I had shown up for work that morning as usual, and was told by my supervisor that I was scheduled to work the next day at 9am, that next day was supposed to be my day off for the week. I asked if I'd be off that Sunday from Amazon, to which she said she didn't know. I loaded my truck as usual, went out on the street, and while sitting in the back, sorting the dozens of packages, it hit me. "I live for the Post Office." I had no friends anymore, as I had zero time to hang out with anyone. I had no real hobbies anymore, as I had no time for those. My writing had taken a severe back seat, my time with my family was limited to a few hours at night before I'd have to go to bed.
"I live for the Post Office," just kept repeating in my head over and over as I began walking down the street, sweat forming on my temples. I'd be struggling for the entire year at this point, convincing myself each and everyday not to quit. It was a constant internal struggle. I didn't want to be a quitter. I didn't want to roll the dice with our finances. I was a husband and father, a provider and a mentor, and leaving a well paying job seemed like the worst idea in the world.
But I was also miserable. There was almost no joy in my life. The things that brought me happiness, my family, my writing... all that was almost nonexistent in my life now. I was spending between 10-12 hours a day at work, six days a week, sometime seven, and I realized that I wasn't even living at that point. I was just existing, just going through the motions in the name of a paycheck. I realized that I didn't want to just live for the Post Office, so, with the options being money and misery or freedom and living, I finally made the call that I'd been anticipating all year. I texted my supervisor and told her that I was bringing the mail back and resigning on the spot.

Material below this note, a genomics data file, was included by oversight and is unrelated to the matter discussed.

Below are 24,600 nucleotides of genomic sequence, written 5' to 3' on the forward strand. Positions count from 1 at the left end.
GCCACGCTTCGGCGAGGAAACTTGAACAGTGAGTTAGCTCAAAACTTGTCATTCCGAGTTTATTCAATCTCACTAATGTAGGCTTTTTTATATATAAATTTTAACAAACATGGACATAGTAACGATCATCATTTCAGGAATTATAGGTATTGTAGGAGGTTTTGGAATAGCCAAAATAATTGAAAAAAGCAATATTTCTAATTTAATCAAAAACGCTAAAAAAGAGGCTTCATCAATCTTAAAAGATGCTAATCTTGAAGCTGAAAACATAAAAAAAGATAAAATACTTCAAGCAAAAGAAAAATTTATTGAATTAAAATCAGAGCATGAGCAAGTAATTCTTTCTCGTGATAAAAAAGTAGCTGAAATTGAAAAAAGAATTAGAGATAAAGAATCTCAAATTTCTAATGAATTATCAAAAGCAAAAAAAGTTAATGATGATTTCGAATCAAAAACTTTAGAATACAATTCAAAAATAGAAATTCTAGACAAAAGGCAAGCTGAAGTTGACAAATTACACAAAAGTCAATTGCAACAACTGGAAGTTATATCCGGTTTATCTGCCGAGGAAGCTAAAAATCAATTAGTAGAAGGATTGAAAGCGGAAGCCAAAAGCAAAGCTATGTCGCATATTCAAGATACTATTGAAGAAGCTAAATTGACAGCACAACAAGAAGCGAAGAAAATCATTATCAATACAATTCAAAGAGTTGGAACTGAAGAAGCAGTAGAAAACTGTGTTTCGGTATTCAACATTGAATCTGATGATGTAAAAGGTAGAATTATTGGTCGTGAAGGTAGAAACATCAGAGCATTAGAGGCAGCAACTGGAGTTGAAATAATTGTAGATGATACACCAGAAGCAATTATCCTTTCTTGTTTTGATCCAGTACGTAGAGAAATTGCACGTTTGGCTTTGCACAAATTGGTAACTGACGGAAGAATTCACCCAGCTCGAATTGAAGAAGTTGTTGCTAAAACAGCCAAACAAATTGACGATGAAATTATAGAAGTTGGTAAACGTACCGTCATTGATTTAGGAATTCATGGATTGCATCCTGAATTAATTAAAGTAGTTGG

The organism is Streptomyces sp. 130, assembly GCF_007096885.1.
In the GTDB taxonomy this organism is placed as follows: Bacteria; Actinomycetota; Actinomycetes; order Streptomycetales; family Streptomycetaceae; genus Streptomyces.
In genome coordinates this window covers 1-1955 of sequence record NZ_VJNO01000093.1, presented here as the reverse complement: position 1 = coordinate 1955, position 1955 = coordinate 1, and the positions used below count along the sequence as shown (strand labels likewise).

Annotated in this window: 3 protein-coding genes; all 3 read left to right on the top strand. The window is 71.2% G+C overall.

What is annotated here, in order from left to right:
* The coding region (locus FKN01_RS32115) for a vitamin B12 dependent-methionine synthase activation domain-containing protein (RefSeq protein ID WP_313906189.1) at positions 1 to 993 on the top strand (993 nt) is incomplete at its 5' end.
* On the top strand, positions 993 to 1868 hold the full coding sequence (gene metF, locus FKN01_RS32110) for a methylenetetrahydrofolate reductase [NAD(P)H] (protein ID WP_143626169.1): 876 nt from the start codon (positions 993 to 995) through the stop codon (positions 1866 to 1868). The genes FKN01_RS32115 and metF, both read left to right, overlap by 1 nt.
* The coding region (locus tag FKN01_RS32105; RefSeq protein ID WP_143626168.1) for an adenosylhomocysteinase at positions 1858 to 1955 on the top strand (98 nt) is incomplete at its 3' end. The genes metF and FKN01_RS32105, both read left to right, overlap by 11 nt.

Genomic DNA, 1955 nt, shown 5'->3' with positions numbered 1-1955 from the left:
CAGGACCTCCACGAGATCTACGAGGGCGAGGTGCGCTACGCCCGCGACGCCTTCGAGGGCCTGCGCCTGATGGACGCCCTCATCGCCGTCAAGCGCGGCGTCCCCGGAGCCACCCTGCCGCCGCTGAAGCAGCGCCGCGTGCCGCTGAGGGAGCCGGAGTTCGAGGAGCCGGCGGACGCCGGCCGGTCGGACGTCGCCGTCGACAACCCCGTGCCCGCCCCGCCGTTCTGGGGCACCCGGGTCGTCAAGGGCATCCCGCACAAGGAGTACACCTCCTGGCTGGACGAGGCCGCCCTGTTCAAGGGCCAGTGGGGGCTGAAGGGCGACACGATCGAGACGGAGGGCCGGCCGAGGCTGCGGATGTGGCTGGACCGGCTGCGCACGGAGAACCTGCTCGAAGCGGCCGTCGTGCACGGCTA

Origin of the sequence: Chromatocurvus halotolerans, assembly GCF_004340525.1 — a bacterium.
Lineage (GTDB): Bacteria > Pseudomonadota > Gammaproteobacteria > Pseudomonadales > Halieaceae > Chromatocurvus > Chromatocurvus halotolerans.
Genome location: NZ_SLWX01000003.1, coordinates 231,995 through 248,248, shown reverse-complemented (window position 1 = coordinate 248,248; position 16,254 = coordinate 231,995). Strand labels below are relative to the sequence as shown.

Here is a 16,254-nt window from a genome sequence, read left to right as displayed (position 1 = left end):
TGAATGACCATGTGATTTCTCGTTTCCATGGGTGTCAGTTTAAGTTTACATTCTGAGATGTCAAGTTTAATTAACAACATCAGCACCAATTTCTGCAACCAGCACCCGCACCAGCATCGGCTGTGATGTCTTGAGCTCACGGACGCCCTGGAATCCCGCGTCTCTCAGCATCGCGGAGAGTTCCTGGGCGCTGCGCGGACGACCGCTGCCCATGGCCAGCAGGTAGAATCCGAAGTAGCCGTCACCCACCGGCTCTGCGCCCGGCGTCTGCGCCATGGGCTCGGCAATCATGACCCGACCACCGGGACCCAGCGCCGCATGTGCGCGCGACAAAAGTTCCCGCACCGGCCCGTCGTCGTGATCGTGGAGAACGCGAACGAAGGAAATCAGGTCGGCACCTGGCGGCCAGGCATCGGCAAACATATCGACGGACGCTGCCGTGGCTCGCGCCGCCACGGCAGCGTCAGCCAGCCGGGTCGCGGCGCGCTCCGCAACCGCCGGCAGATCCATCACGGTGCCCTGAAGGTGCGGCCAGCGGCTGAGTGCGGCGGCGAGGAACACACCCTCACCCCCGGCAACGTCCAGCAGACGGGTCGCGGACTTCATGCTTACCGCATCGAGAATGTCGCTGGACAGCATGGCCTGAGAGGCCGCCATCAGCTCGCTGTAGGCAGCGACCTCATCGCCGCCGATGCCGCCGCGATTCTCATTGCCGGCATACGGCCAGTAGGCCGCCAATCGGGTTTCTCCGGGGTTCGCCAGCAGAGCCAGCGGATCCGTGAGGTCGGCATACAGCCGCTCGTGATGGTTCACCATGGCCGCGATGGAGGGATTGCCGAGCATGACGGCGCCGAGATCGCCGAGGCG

The supervisor was nice about it. There was no yelling of 'take this job and shove it,' or anything like that. She and the Union Rep tried to talk me into staying. I wouldn't. To stay would be to continue to live mired in depression with no hope of the normal existence that I'd left the Army to enjoy. To stay would be to continue to live only for the Post Office. I could find another job, my wife was well employed and we could survive a couple weeks off of one income. However, I was done with being a CCA.
Separating Fact from Fiction
I can only speak for my experience with the Post Office as a CCA. I've read some horror stories out there far worse than anything I experienced. The simple truths are this:
The pay is fantastic. I made great money while working as a CCA. You get overtime at 8 hours and your go into double time after 10 hours. So, there were lots of days that I was making $32.00 an hour, which made for some amazing pay checks. We got a lot of debt cleared during my time there.